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I'm working with a sensing material and want to better understand its response. I have the theoritical elements worked out, but now want to begin testing and have no idea what type of tools/instrumentation would be required for the task.

What I'm testing:

  • Two terminal device
  • A photon interacting with this device creates a change in current (10-100nA).
  • The signal generated from this interaction could last between 10-100ps (picoseconds).

My question is what is the instrumentation required to measure at such high speed (10-100ps) with such a small change in current (10-100nA)?

Thank you for your time. Cheers

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    \$\begingroup\$ A really, really well designed transimpedance amplifier connected to a really low capacitance photodiode. With a minimum bandwidth of 10-100GHz (you did not actually specify a bandwidth, just a time interval within which the things of interest happen) you probably have to buy rather than build. You will also need an equally good oscilloscope (completely out of the question for most people) or additional circuitry or equipment to read the amp. \$\endgroup\$ – DKNguyen Jun 27 '19 at 1:09
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    \$\begingroup\$ You might want to explain what the device actually is, what the current nominally is upon which the change you indicated occurs, the interval between events, if you only need to measure the peak itself or if an integral (or average) might be acceptable, required accuracy and precision, etc. \$\endgroup\$ – jonk Jun 27 '19 at 1:32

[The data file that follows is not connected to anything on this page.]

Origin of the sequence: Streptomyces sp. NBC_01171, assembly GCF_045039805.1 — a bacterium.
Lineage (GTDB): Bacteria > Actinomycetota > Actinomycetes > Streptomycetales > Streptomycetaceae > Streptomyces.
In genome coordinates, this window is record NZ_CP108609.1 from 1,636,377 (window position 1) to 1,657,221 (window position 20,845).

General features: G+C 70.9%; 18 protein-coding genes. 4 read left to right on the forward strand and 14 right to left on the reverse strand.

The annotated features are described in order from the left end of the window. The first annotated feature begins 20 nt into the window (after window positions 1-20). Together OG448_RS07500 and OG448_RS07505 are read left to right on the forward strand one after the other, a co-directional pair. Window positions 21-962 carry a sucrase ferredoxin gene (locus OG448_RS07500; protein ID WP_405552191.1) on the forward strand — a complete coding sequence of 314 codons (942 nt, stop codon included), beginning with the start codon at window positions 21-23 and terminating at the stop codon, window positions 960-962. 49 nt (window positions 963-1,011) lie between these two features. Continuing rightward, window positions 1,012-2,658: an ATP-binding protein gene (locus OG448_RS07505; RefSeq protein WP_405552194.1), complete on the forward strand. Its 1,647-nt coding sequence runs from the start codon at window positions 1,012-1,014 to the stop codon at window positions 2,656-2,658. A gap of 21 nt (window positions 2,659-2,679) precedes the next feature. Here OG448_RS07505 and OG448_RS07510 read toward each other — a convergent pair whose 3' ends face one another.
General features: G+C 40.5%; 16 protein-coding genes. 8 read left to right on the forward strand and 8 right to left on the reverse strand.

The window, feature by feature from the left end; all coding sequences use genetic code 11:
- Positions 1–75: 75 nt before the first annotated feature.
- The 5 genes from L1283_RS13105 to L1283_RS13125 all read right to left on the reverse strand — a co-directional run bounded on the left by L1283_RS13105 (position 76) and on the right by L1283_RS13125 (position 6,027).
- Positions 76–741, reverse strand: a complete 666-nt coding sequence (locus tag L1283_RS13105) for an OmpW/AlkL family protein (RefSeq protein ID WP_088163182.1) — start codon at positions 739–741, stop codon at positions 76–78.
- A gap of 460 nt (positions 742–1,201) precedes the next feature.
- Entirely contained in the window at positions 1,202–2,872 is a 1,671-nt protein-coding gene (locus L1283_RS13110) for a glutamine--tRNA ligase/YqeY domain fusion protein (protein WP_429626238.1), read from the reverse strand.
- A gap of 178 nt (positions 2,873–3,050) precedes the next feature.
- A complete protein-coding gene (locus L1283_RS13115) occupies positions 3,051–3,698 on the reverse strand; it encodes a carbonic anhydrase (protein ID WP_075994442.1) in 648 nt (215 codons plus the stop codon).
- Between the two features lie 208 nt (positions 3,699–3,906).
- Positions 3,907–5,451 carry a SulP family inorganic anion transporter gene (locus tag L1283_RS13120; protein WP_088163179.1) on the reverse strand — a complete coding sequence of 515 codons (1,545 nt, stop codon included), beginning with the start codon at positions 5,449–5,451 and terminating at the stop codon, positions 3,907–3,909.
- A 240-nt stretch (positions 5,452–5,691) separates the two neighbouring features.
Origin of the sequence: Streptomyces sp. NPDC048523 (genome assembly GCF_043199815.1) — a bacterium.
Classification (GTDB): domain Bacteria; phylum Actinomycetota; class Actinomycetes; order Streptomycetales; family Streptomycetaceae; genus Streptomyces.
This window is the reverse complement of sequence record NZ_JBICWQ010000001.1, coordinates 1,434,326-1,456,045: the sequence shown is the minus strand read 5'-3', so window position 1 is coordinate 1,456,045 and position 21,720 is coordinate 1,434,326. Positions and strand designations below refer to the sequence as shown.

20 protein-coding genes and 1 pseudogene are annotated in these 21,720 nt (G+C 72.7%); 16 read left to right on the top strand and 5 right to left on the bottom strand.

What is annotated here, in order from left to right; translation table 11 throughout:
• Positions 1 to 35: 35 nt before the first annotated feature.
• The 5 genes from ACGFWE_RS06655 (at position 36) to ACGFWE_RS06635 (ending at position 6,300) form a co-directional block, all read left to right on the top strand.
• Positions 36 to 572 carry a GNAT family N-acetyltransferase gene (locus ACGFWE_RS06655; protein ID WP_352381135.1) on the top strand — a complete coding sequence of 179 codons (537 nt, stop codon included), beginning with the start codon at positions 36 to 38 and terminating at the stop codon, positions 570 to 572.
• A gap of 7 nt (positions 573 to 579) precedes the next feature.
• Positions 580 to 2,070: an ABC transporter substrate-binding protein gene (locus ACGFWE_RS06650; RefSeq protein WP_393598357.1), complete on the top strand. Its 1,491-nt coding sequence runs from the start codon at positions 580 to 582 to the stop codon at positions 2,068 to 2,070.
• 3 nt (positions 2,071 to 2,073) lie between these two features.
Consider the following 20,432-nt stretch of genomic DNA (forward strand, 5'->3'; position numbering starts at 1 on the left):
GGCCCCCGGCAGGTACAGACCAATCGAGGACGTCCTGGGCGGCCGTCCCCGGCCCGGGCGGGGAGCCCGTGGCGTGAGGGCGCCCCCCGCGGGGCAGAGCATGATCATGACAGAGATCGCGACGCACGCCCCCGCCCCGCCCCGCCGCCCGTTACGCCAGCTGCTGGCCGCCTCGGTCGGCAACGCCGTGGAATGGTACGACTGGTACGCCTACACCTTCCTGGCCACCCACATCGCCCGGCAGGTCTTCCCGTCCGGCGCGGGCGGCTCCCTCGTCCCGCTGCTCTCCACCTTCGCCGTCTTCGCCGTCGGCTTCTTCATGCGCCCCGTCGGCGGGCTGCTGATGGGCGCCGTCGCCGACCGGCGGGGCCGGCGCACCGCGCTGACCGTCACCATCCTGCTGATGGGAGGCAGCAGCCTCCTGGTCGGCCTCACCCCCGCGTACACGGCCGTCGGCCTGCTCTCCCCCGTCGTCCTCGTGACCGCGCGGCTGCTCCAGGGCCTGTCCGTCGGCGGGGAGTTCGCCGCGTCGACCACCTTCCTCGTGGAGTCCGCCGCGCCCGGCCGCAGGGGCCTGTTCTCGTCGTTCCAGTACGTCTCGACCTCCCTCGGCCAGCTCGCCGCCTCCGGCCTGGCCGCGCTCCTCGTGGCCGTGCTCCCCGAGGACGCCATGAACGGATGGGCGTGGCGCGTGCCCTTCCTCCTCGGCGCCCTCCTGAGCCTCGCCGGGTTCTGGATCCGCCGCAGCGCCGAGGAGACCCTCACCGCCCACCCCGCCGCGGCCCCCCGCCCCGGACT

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We'll assume a bandwidth of 10 GHz. And a system noise resistance of 62 ohms.

10Ghz requires a (single pole) timeconstant of 16 picoseconds. For each 16 picoseconds of settling time, you will improve the amplitude measurement by 9dB (1 neper).

We will assume your pulse flat-top has long enough duration to provide the amplitude resolution.

The total integrated noise of 10GHz bandwidth, using 62 ohms and its exactly 1nanoVolt RMS noise density, will be

Vnoise_total = sqrt(10GHz) * 1nanoVolt

Vnoise_total = 100,000 * 1 nanovolt = 1E+5 * 1E-9 = 1E-4 volts RMS

Vnoise_total = 100 microVolts RMS

Can you live with that?

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